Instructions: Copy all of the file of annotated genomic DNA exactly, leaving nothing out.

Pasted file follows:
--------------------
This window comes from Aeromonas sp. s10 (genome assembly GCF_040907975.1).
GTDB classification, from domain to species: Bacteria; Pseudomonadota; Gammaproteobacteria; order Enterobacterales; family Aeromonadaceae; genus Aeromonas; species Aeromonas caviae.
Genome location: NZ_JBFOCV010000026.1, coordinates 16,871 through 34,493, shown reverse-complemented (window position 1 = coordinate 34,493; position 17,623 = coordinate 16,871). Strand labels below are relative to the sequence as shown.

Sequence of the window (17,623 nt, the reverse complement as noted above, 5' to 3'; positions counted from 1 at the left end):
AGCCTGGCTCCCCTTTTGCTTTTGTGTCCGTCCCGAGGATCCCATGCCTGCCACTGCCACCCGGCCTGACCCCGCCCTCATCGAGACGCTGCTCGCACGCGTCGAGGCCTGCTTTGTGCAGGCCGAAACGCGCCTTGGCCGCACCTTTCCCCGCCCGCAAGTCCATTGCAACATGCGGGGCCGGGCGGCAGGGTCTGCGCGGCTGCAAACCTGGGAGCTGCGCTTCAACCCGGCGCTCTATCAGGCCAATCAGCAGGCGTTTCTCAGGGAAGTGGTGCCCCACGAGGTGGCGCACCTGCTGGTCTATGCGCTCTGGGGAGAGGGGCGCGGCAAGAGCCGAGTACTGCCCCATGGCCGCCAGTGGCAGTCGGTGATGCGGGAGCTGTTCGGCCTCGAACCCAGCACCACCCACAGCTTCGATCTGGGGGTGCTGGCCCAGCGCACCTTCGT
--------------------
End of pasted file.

This window comes from Aeromonas sp. s10 (genome assembly GCF_040907975.1).
GTDB classification, from domain to species: Bacteria; Pseudomonadota; Gammaproteobacteria; order Enterobacterales; family Aeromonadaceae; genus Aeromonas; species Aeromonas caviae.
Genome location: NZ_JBFOCV010000026.1, coordinates 16,871 through 34,493, shown reverse-complemented (window position 1 = coordinate 34,493; position 17,623 = coordinate 16,871). Strand labels below are relative to the sequence as shown.

Sequence of the window (17,623 nt, the reverse complement as noted above, 5' to 3'; positions counted from 1 at the left end):
AGCCTGGCTCCCCTTTTGCTTTTGTGTCCGTCCCGAGGATCCCATGCCTGCCACTGCCACCCGGCCTGACCCCGCCCTCATCGAGACGCTGCTCGCACGCGTCGAGGCCTGCTTTGTGCAGGCCGAAACGCGCCTTGGCCGCACCTTTCCCCGCCCGCAAGTCCATTGCAACATGCGGGGCCGGGCGGCAGGGTCTGCGCGGCTGCAAACCTGGGAGCTGCGCTTCAACCCGGCGCTCTATCAGGCCAATCAGCAGGCGTTTCTCAGGGAAGTGGTGCCCCACGAGGTGGCGCACCTGCTGGTCTATGCGCTCTGGGGAGAGGGGCGCGGCAAGAGCCGAGTACTGCCCCATGGCCGCCAGTGGCAGTCGGTGATGCGGGAGCTGTTCGGCCTCGAACCCAGCACCACCCACAGCTTCGATCTGGGGGTGCTGGCCCAGCGCACCTTCGT